If a customer expects to go straight to the checkout but then gets smacked with an upsell, it’s nice to word it in a way that reduces the pressure and lets them feel in control.
Charge monthly? Get them to sign up for a longer time period. GetResponse lures with a 18% annual discount:
If you’ve ever bought a gadget, you’ve probably been offered an extended warranty—for a price.
Even though, statistically speaking, extended warranties are almost always a bad deal for the buyer, it provides peace of mind. Amazon immediately offers a “Protection Plan” if you add a TV to your cart:
Ever go to Chipotle? You can get a good burrito for a decent price, but they offer to add tasty guacamole (right in front of your eyes) for $1.80 more.
Get customers to add small things to their order for a small fee. They might just add up, if you know what I mean.
Here’s how PSD2HTML does it:
If you sell physical products or do custom work (be it software development or engraving jewelry), you can get people to pay more for faster service.
HP ships your purchases faster if you pony up additional $8.30:
Once you’ve maxed out your options to increase the average order value, it’s time to move on to your third method of increasing sales—getting those same customers to come back again (and again).
3. Increase the number of repeat purchases
You spend a ton to acquire new customers—it’s much cheaper to keep them than to go off finding new ones all the time.
You don’t want to keep all of them—just the profitable ones. First, you’ll have to which ones are costing you, and which ones bring home the bacon. (You may also want to offload some due to the emotional costs of servicing them).
Here are some ways to keep the existing customer buying.
Offer promotions and remind customers what you offer
Send targeted follow-up emails to customers offering a related product or service. (You can do this automatically with a good email autoresponder and shopping cart.) Notifying them of deals is also great.
Wine Library is constantly sending me wine offers over email (because I’ve bought before). Every now and then, I’ll take it:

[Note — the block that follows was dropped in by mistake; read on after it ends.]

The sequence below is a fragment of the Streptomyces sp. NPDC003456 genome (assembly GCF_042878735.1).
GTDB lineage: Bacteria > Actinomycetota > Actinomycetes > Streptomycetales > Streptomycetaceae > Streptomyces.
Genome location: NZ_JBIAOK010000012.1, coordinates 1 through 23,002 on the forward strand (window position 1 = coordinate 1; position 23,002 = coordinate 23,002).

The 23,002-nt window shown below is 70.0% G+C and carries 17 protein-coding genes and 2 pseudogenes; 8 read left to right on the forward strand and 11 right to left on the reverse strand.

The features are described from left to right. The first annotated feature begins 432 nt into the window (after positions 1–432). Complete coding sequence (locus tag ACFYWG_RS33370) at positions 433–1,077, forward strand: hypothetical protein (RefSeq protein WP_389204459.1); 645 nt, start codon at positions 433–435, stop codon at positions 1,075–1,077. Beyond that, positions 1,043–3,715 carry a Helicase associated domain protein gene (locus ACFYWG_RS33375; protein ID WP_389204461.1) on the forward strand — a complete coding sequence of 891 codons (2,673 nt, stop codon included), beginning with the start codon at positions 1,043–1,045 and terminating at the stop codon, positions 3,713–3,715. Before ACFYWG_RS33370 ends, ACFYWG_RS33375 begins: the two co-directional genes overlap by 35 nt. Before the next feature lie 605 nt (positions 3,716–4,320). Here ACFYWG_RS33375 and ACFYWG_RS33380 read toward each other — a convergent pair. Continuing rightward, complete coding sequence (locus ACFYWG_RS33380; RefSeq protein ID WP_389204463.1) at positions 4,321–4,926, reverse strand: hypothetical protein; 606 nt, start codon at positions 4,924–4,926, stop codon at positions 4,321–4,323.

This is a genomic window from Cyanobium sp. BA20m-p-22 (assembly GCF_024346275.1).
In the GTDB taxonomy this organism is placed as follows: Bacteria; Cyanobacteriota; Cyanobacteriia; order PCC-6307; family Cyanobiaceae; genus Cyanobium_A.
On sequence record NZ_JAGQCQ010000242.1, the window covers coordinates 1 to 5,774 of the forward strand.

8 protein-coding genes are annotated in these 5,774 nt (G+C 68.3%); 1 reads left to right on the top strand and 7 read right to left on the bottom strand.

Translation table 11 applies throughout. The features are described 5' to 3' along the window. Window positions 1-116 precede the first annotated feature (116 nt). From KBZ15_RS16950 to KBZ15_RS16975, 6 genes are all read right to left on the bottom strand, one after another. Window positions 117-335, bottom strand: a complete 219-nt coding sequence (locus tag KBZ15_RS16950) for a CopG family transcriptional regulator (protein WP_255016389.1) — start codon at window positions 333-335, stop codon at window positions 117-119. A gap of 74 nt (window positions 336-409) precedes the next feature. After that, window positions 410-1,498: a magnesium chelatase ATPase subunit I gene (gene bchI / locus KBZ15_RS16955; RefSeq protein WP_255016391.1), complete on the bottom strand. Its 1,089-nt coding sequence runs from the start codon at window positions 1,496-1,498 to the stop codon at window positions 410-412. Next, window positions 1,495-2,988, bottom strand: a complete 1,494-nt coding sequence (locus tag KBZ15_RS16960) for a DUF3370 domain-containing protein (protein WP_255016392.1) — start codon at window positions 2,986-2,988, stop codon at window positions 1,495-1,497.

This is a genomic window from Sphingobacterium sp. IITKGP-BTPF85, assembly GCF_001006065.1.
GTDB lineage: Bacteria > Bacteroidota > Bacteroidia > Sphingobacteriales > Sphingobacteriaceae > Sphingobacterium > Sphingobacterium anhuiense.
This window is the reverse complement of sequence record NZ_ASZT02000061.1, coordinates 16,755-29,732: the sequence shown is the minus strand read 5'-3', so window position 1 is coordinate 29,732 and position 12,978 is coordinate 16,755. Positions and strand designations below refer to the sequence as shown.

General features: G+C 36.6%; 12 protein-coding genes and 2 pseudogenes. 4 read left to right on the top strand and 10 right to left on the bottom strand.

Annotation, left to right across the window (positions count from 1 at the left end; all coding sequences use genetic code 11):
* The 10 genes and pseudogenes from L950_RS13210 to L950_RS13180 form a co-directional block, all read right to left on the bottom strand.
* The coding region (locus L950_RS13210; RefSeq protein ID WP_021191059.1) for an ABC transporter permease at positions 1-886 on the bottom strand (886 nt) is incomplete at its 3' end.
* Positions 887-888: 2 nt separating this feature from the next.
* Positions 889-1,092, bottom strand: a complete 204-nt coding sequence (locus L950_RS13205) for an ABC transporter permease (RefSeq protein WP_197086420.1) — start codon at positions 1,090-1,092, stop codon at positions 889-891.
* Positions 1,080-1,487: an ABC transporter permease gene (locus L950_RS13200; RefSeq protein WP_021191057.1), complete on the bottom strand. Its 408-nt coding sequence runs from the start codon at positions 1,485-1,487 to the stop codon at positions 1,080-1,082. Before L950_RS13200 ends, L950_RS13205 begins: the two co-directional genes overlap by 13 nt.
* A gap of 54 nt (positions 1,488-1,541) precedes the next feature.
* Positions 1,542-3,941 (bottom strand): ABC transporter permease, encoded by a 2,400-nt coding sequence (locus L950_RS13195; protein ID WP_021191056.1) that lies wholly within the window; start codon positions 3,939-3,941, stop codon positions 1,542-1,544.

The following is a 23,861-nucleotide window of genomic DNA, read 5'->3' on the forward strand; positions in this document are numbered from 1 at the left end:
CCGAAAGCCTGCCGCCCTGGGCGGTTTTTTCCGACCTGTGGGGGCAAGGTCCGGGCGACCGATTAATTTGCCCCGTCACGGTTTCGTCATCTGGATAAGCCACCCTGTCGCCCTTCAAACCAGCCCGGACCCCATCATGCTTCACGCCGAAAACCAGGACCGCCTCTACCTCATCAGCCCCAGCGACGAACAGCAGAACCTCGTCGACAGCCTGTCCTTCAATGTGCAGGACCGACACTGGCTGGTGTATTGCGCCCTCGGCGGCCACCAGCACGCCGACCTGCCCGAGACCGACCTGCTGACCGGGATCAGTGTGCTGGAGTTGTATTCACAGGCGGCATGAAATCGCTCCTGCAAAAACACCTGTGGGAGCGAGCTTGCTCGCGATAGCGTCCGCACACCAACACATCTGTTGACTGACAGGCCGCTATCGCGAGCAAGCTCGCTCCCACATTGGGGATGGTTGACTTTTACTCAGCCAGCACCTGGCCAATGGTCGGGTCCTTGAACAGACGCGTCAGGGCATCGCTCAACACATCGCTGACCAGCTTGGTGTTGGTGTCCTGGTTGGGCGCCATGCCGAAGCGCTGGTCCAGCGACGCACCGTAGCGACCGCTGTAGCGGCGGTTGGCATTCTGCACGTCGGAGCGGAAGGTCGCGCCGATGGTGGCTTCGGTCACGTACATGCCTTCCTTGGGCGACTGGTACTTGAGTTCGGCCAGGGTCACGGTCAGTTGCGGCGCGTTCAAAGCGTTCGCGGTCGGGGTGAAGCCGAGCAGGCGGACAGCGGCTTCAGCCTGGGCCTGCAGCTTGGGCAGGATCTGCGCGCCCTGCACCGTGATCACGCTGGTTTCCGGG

Companies do this with email marketing but also on social media. Get customers to follow you on one of these and offer special deals just for followers.
Here’s an example from Modcloth Facebook page:
Free shipping for a year (locking customers in)
Do you use Amazon Prime? Free two-day delivery is nice, and so are free streaming movies. However, by giving you this deal, Amazon’s essentially locking you in. Why buy from anyone else if Amazon ships it for free (in just two days)?
Wine.com does the same thing:
If your customers buy the kind of products you sell frequently, come up with an incentive to keep buying from you—and only you.
Offer coupons with the order
Do you know the open rate of transactional emails? Three times higher than commercial emails.
So when customers place an order with you and receive the “Thank you for your purchase” email, make sure you include some marketing in that email, like a coupon code.
They just completed an order, so they probably won’t buy immediately. coupon code with an expiry date is a better idea than offering an additional product. (You should have offered that immediate buy opportunity as an upsell during the checkout.)
I bought a gift for a friend, and the confirmation email had a coupon in it:
Save credit card details
I shop on Amazon all the time. The few times when I don’t buy something from Amazon are when I’m after something that Amazon doesn’t have.
Of all the reasons I prefer Amazon, the biggest one for me is that my credit card details are already stored there. If I go buy from an online store I’ve never visited, I have to enter all the payment and shipping details. Annoying.
In recent years, they’ve made it even easier by removing the need for a checkout page altogether:
People are inherently lazy. Your job is to make buying from you as easy and convenient as possible.